BKwai, a spin-out from the Centre for Smart Infrastructure and Construction (CSIC) at the Department of Engineering, has received £2.2m in seed funding in a round led by Cambridge Enterprise and Octopus Ventures, one of Europe’s largest early-stage investors, with participation from Deeptech Labs. BKwai is also supported by Geovation, which is part of Ordnance Survey UK.
We’re excited by BKwai because it is giving the industry the tools it needs to meet its potential. Not only is it helping companies optimise their builds and assets, it is also moving the industry to more green, sustainable practices that have long-term impact.Akriti Dokania, Investor at Octopus Ventures
The beginnings of BKwai
Launched in 2019 by former University of Cambridge PhD student Sakthy Selvakumaran, BKwai is a software platform that provides data insights to support construction site teams and help asset owners better interpret large volumes of sensor data. The software provides valuable data analysis by incorporating data from multiple sources, including existing sensors, environmental data and new and emerging data sets, such as satellite radar used to monitor millimetre-scale displacements over wide geographical areas, and is designed to extract information from large-scale datasets where little related knowledge exists. By using different sources of data, and combining them, the platform can exploit a range of insights, spot trends and flag unusual behaviours.
The idea for the company came from insights and problems identified by Sakthy during her time working in design and construction roles within industry. BKwai incorporates some of the multimodal data analysis algorithms and satellite monitoring work progressed during her PhD, during which she was affiliated to the Centre for Smart Infrastructure and Construction (CSIC) and the Laing O’Rourke Centre for Construction Engineering and Technology, at the Department of Engineering. The beginnings of the platform were developed using data from a pilot study on the Thames Tideway Central site. BKwai’s first product was in use on live construction sites by January 2020 and the company, now a CSIC Industry Partner, is currently engaged by a number of construction organisations and projects including Thames Tideway, Laing O'Rourke, Kier, WSP and Highways England.
Addressing industry challenges
Global infrastructure in many countries is ageing and performing beyond its design life and intended capacity. Construction is an industry that is experiencing a period of rapid digitisation in the UK. Faced with the climate emergency and extreme weather events, the built and natural environment is under increasing strain and resilient infrastructure is needed to provide services on which society depends. Government targets for net zero requires the built environment sector to better understand the condition of existing assets and maintain them using minimal resources.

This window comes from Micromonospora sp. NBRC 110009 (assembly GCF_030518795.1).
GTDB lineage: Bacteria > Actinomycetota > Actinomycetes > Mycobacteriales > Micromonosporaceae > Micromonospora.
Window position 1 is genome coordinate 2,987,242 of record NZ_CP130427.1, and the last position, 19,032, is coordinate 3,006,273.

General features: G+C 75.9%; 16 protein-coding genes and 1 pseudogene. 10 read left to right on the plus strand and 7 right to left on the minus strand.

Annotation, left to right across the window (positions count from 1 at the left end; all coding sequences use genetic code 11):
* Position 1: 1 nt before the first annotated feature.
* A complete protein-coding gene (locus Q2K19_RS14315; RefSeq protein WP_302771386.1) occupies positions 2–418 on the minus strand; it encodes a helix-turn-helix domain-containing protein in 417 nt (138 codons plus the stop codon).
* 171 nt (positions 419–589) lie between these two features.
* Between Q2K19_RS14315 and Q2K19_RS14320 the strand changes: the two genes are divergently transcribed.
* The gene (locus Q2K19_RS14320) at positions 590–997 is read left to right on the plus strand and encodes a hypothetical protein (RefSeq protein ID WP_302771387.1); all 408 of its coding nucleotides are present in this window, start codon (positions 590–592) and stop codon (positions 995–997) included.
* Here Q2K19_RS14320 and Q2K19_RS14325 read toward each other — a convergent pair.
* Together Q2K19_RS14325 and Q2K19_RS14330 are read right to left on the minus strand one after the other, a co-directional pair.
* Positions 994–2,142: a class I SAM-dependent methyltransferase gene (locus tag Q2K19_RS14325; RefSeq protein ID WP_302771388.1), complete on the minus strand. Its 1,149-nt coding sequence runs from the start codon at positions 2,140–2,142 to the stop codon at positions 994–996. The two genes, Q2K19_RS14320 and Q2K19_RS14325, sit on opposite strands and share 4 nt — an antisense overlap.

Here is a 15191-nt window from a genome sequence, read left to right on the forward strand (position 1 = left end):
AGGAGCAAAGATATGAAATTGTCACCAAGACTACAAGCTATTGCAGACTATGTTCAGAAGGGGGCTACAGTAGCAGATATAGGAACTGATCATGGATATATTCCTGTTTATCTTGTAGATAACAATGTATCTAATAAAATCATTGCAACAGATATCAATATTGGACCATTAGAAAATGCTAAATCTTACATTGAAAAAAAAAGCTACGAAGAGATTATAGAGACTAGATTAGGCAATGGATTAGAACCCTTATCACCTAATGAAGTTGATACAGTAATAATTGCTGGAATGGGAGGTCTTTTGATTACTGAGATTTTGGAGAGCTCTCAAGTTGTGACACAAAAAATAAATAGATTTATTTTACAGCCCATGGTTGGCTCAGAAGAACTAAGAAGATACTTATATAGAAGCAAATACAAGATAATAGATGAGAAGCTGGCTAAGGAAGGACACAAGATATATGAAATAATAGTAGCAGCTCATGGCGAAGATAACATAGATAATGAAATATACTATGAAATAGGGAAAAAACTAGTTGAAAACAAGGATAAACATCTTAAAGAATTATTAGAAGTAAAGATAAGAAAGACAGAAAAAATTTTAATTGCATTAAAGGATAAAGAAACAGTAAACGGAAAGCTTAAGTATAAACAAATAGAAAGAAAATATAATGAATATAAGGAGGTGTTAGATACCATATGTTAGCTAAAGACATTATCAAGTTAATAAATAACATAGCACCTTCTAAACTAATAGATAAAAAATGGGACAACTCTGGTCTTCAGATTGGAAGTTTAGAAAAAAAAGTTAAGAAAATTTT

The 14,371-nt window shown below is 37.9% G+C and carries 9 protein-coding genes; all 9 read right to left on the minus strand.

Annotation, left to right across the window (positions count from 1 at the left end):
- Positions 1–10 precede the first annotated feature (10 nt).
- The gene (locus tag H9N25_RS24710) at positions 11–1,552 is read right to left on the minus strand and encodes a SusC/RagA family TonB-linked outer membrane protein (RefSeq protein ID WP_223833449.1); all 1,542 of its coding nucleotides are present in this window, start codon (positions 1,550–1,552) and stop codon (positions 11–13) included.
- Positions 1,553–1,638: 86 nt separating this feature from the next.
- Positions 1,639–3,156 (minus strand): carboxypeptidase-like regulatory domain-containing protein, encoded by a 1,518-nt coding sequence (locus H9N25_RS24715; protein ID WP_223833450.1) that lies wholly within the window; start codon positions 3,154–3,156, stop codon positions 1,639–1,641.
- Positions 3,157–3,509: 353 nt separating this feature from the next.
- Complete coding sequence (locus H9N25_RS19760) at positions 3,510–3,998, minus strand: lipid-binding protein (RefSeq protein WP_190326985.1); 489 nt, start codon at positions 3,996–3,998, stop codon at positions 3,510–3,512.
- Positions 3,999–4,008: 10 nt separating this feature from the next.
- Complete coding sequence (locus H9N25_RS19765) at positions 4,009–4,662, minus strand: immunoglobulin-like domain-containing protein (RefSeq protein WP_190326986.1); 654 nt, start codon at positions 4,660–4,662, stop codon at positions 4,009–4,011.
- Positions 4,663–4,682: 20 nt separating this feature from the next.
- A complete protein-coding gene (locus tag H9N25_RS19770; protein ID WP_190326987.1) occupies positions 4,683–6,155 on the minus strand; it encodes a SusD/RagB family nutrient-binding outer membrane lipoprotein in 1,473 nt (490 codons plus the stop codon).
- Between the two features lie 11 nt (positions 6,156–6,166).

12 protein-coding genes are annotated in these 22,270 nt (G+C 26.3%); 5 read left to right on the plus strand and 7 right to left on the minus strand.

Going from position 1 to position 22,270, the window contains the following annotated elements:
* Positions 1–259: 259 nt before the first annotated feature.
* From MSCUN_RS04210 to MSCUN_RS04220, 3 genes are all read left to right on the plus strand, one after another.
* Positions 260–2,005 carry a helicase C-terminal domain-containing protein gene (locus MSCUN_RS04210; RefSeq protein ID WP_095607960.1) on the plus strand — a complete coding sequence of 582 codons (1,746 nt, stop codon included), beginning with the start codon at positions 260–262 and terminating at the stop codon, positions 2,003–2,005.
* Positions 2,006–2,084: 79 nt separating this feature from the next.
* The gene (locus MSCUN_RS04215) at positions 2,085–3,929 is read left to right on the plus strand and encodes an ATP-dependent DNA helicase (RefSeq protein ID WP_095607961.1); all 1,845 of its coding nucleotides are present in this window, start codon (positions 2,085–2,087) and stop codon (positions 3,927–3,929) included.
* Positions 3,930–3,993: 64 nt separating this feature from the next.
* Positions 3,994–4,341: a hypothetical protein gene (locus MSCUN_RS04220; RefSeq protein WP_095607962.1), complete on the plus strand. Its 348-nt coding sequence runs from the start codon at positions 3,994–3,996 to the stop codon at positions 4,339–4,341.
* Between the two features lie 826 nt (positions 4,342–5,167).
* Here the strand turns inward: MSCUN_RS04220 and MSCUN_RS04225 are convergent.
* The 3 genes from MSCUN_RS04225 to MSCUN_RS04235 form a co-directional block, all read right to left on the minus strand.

Assessing the condition of some assets can be difficult: logistical challenges make the visual inspection of remote and hard-to-access assets expensive and potentially hazardous. New construction projects must ensure safe environments, and understand and monitor the short and long-term environmental impact of a site. Covid-19 further exacerbated these challenges as safeguarding precautions limited the number of people allowed on construction sites.
“The proliferation of new sensors and satellite technology has the potential to fuel a revolution in the way the built environment can be monitored. Data can be used to make smarter, safer, sustainable and efficient decisions across all aspects of the process – from planning to construction to operation and maintenance,” said Sakthy, now an Engineering Fellow based at the Civil Engineering Division at the Department of Engineering. “In an industry rooted in spreadsheets and manual interventions, it becomes impossible to sift through such volumes and find key insights and values. One sensor or source of information does not fix all problems – the industry is crying out for better tools to help understand the complex challenges facing our built environment and provide data-driven engineering insights.”
Data is radically transforming construction and asset management and the BKwai platform provides industry with better tools to interrogate datasets. AI learning architectures have been developed to enable BKwai products to intelligently analyse petabytes of data and find answers to large, multi-variate problems within seconds.
Jennifer Schooling OBE, Director of CSIC, said: “The construction and infrastructure industries are sitting on huge amounts of data that they are currently unable to gain long-term insights from – most data are looked at once and then archived. BKwai’s platform creates a real opportunity to learn far more about our infrastructure assets and construction processes and extract the value from this rich but under-utilised asset.”
Akriti Dokania, Investor at Octopus Ventures, said: “Construction is one of the world economy’s largest sectors, worth £7 trillion. McKinsey estimates that if productivity levels were to catch up with the progress made by other sectors over the past 20 years or with the total economy, it could increase the industry’s value added by £1.2 trillion a year. We’re delighted to be backing such a formidable founder who is taking on a giant industry and we’re excited by BKwai because it is giving the industry the tools it needs to meet its potential. Not only is it helping companies optimise their builds and assets, it is also moving the industry to more green, sustainable practices that have long-term impact.”